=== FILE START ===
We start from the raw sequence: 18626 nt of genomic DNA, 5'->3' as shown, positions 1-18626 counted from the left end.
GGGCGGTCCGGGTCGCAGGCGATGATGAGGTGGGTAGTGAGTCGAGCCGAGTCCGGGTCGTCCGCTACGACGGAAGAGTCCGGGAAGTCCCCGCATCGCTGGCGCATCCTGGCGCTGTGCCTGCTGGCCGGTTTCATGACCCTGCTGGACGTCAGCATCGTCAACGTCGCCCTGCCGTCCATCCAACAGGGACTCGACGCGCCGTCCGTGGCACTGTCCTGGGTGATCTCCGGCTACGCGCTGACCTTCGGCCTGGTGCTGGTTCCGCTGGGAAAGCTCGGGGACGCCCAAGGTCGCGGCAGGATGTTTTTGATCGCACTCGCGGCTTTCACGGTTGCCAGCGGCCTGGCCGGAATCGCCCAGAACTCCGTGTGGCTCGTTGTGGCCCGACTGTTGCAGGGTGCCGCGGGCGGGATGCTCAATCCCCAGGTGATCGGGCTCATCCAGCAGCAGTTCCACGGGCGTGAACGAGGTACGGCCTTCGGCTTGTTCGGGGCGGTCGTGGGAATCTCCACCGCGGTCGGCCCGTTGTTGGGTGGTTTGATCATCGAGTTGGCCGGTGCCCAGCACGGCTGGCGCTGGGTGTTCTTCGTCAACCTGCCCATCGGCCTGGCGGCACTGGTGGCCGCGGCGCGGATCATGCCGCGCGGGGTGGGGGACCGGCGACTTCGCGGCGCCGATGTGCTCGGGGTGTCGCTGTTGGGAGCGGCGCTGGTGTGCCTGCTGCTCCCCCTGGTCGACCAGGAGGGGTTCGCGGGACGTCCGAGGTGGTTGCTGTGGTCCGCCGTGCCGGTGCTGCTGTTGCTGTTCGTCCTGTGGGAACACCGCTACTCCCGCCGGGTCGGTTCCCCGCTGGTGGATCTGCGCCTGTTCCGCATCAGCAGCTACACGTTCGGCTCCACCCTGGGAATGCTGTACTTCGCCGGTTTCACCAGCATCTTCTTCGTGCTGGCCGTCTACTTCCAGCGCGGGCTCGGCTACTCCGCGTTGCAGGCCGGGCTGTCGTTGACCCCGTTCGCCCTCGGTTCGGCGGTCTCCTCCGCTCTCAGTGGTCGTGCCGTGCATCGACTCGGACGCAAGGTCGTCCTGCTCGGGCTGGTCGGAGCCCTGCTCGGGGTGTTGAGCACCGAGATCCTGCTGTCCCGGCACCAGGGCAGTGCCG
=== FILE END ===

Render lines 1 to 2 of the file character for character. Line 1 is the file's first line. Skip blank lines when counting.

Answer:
We start from the raw sequence: 18626 nt of genomic DNA, 5'->3' as shown, positions 1-18626 counted from the left end.
GGGCGGTCCGGGTCGCAGGCGATGATGAGGTGGGTAGTGAGTCGAGCCGAGTCCGGGTCGTCCGCTACGACGGAAGAGTCCGGGAAGTCCCCGCATCGCTGGCGCATCCTGGCGCTGTGCCTGCTGGCCGGTTTCATGACCCTGCTGGACGTCAGCATCGTCAACGTCGCCCTGCCGTCCATCCAACAGGGACTCGACGCGCCGTCCGTGGCACTGTCCTGGGTGATCTCCGGCTACGCGCTGACCTTCGGCCTGGTGCTGGTTCCGCTGGGAAAGCTCGGGGACGCCCAAGGTCGCGGCAGGATGTTTTTGATCGCACTCGCGGCTTTCACGGTTGCCAGCGGCCTGGCCGGAATCGCCCAGAACTCCGTGTGGCTCGTTGTGGCCCGACTGTTGCAGGGTGCCGCGGGCGGGATGCTCAATCCCCAGGTGATCGGGCTCATCCAGCAGCAGTTCCACGGGCGTGAACGAGGTACGGCCTTCGGCTTGTTCGGGGCGGTCGTGGGAATCTCCACCGCGGTCGGCCCGTTGTTGGGTGGTTTGATCATCGAGTTGGCCGGTGCCCAGCACGGCTGGCGCTGGGTGTTCTTCGTCAACCTGCCCATCGGCCTGGCGGCACTGGTGGCCGCGGCGCGGATCATGCCGCGCGGGGTGGGGGACCGGCGACTTCGCGGCGCCGATGTGCTCGGGGTGTCGCTGTTGGGAGCGGCGCTGGTGTGCCTGCTGCTCCCCCTGGTCGACCAGGAGGGGTTCGCGGGACGTCCGAGGTGGTTGCTGTGGTCCGCCGTGCCGGTGCTGCTGTTGCTGTTCGTCCTGTGGGAACACCGCTACTCCCGCCGGGTCGGTTCCCCGCTGGTGGATCTGCGCCTGTTCCGCATCAGCAGCTACACGTTCGGCTCCACCCTGGGAATGCTGTACTTCGCCGGTTTCACCAGCATCTTCTTCGTGCTGGCCGTCTACTTCCAGCGCGGGCTCGGCTACTCCGCGTTGCAGGCCGGGCTGTCGTTGACCCCGTTCGCCCTCGGTTCGGCGGTCTCCTCCGCTCTCAGTGGTCGTGCCGTGCATCGACTCGGACGCAAGGTCGTCCTGCTCGGGCTGGTCGGAGCCCTGCTCGGGGTGTTGAGCACCGAGATCCTGCTGTCCCGGCACCAGGGCAGTGCCG